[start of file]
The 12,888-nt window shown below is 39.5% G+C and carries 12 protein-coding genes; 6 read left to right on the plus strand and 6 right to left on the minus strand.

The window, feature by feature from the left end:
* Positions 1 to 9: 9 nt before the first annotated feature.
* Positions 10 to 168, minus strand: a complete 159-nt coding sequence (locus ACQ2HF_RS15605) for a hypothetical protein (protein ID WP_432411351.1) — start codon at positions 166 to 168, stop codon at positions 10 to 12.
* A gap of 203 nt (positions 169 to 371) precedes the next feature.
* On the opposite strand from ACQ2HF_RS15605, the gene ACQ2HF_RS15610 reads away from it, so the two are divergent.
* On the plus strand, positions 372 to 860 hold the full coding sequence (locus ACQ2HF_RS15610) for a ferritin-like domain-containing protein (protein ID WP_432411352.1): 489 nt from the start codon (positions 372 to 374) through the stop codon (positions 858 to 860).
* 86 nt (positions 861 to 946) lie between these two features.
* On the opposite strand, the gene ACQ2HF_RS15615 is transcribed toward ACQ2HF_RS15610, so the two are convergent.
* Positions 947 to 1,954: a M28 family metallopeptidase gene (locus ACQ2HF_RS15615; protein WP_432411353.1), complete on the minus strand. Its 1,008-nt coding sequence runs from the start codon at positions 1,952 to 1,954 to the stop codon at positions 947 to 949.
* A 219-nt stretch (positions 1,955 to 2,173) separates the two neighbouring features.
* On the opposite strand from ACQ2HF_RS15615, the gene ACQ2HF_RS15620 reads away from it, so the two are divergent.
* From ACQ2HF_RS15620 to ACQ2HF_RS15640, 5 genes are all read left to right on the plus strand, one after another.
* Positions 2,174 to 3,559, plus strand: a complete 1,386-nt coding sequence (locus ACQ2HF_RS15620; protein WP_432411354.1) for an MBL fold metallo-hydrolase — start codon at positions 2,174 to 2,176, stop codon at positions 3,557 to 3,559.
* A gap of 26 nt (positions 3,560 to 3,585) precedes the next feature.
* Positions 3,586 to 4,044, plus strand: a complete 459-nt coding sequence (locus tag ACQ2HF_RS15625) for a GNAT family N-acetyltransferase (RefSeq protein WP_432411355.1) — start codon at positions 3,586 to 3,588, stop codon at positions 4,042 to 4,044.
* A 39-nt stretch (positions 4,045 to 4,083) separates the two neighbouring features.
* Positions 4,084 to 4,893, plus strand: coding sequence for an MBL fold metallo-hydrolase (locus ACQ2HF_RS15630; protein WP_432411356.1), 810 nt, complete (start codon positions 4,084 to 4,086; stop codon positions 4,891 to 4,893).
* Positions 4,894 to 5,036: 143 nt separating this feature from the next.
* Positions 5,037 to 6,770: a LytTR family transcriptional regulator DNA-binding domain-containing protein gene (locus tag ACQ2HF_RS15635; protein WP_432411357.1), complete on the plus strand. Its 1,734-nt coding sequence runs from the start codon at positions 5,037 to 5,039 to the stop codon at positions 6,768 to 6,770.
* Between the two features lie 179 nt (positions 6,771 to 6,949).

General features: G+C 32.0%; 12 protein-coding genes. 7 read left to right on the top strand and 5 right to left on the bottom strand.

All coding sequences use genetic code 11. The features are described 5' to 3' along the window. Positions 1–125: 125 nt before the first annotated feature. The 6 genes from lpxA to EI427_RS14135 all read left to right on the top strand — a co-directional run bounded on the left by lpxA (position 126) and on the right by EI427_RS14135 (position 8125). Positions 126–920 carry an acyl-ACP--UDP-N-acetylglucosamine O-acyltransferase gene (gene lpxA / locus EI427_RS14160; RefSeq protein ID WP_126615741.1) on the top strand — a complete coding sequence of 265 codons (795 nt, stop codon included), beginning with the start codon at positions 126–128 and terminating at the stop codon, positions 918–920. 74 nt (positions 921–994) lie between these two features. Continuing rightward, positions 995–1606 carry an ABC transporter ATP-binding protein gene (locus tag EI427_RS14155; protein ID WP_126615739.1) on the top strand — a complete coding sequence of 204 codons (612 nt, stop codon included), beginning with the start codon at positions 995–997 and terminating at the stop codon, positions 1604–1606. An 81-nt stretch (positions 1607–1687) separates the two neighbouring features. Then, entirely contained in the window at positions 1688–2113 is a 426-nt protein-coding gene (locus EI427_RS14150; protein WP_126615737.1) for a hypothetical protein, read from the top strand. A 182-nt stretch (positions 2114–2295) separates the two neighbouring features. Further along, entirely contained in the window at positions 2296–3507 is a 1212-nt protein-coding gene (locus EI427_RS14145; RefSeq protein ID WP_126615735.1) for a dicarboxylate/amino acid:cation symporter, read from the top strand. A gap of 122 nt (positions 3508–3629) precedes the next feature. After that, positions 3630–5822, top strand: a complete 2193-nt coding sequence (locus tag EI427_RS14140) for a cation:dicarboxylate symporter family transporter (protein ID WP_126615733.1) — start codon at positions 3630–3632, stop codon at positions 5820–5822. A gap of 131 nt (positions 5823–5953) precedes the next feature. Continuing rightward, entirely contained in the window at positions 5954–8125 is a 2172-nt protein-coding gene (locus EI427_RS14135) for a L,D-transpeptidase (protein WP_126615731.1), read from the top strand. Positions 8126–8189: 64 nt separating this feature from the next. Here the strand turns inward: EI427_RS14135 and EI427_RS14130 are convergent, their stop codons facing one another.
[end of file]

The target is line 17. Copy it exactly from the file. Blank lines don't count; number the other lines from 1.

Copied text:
* A 39-nt stretch (positions 4,045 to 4,083) separates the two neighbouring features.